Depeche Mode Ultra (Remaster 2007) [EAC FLAC] [RePoPo]

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Depeche Mode Ultra (Remaster 2007) [EAC FLAC] [RePoPo]

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Name:Depeche Mode Ultra (Remaster 2007) [EAC FLAC] [RePoPo]

Total Size: 956.54 MB

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Last Updated: 2017-04-09 09:38:16 (Update Now)

Torrent added: 2009-08-28 04:30:24

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   95-98 Oh well, that's the end of the band.VOB

24.67 MB

   95-98 Oh well, that's the end of the band.IFO

44.00 KB


   95-98 Oh well, that's the end of the band.English.srt

49.34 KB

   95-98 Oh well, that's the end of the band.Spanish.srt

48.42 KB

  95-98 Oh well, that's the end of the band.avi

560.92 MB

 04.- Depeche Mode - It's No Good.flac

42.95 MB

 09.- Depeche Mode - Freestate.flac

42.48 MB

 02.- Depeche Mode - The Love Thieves.flac

40.49 MB

 01.- Depeche Mode - Barrel Of A Gun.flac

39.40 MB

 06.- Depeche Mode - Useless.flac

39.18 MB

 03.- Depeche Mode - Home.flac

38.63 MB

 07.- Depeche Mode - Sister Of Night.flac

37.53 MB

 11.- Depeche Mode - Insight.flac

32.74 MB

 10.- Depeche Mode - The Bottom Line.flac

25.21 MB

 08.- Depeche Mode - Jazz Thieves.flac

11.80 MB

 05.- Depeche Mode - Uselink.flac

10.39 MB

 12.- Depeche Mode - Painkiller {Junior}.flac

7.59 MB

 Depeche Mode - Ultra (Remaster 2007) [EAC-FLAC] [RePoPo].txt

32.38 KB

 Depeche Mode - Ultra (Remaster 2007).log

5.13 KB

 Ultra (Remaster 2007).accurip

2.65 KB

 Ultra (Remaster 2007).cue

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 Depeche Mode - Ultra (Remaster 2007).m3u

0.93 KB

 Ultra (Remaster 2007).txt

0.44 KB

 Torrent downloaded from Demonoid.com.txt

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Torrent description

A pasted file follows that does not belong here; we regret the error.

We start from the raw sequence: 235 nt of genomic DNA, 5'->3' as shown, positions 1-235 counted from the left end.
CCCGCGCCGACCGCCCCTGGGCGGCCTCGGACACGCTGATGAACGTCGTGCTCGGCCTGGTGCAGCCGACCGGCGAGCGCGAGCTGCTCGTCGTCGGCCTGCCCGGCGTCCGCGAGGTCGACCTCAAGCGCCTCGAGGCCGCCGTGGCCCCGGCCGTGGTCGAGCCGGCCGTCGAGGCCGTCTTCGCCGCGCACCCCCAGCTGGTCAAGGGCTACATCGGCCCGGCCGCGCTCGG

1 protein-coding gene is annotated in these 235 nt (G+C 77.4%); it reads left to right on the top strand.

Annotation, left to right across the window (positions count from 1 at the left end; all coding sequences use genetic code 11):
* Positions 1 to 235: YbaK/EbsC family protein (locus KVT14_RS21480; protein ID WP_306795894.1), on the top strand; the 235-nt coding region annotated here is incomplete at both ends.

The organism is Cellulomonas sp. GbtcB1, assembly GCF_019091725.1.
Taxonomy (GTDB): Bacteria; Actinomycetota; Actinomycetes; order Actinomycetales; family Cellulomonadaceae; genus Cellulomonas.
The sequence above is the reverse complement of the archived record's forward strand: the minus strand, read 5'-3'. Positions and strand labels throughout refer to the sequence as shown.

Depeche Mode - Ultra (Remaster 2007)

This torrent contains both the Audio CD in its remastered stereo form, as
released in 2007, plus a short video, which tells the story of DM during the

The video is presented in XviD with .mp3 sound. There are spanish and english
subtitles already ripped and a subpack which also includes subs in Deutsch,
Français and Italiano. You have to rip it yourself (I currently use SubRip on
Windows), in order to use them.

Note: There's no 5.1 audio here. I repeat: there's no 5.1 audio here. Only the
2.0 stereo album remastered. And sounds great!

CD: Depeche Mode - Ultra (Remaster 2007)

01. Barrel Of A Gun [0:05:36.22]
02. The Love Thieves [0:06:34.15]
03. Home [0:05:42.67]
04. It's No Good [0:05:58.39]
05. Uselink [0:02:21.02]
06. Useless [0:05:12.17]
07. Sister Of Night [0:06:04.49]
08. Jazz Thieves [0:02:54.51]
09. Freestate [0:06:44.07]
10. The Bottom Line [0:04:26.70]
11. Insight [0:06:26.19]
12. Painkiller {Junior} [0:02:09.72] **

* A ninety second pause separates "Junior Painkiller" from "Insight", which is
actually only around five minutes in length.
* Martin takes lead vocals on "Home" and "The Bottom Line", while Dave Gahan
sings the rest. "Uselink", "Jazz Thieves", and "Junior Painkiller" are
instrumental interludes.
* The B-side of "Barrel of a Gun" is a 7+ minute instrumental called
"Painkiller", which is very hard-rockish. A condensed (2+ minute) version shows
up as a hidden track on the Ultra album as "Junior Painkiller".


95-98 Oh well, that's the end of the band... [00:47:30.00]


by Ned Raggett

When news surfaced in 1995 that Alan Wilder had departed Depeche Mode to
concentrate on his solo project Recoil, the immediate concern among fans was
whether the band would be able to hit past heights again. Though Wilder's
profile was always much lesser than that of Martin Gore and David Gahan — and
almost even that of Alan Fletcher, whose nonperformance live has always been a
running joke in the fan community and who freely admits to generally being
around merely to maintain a vibe with his childhood friend Gore — his capability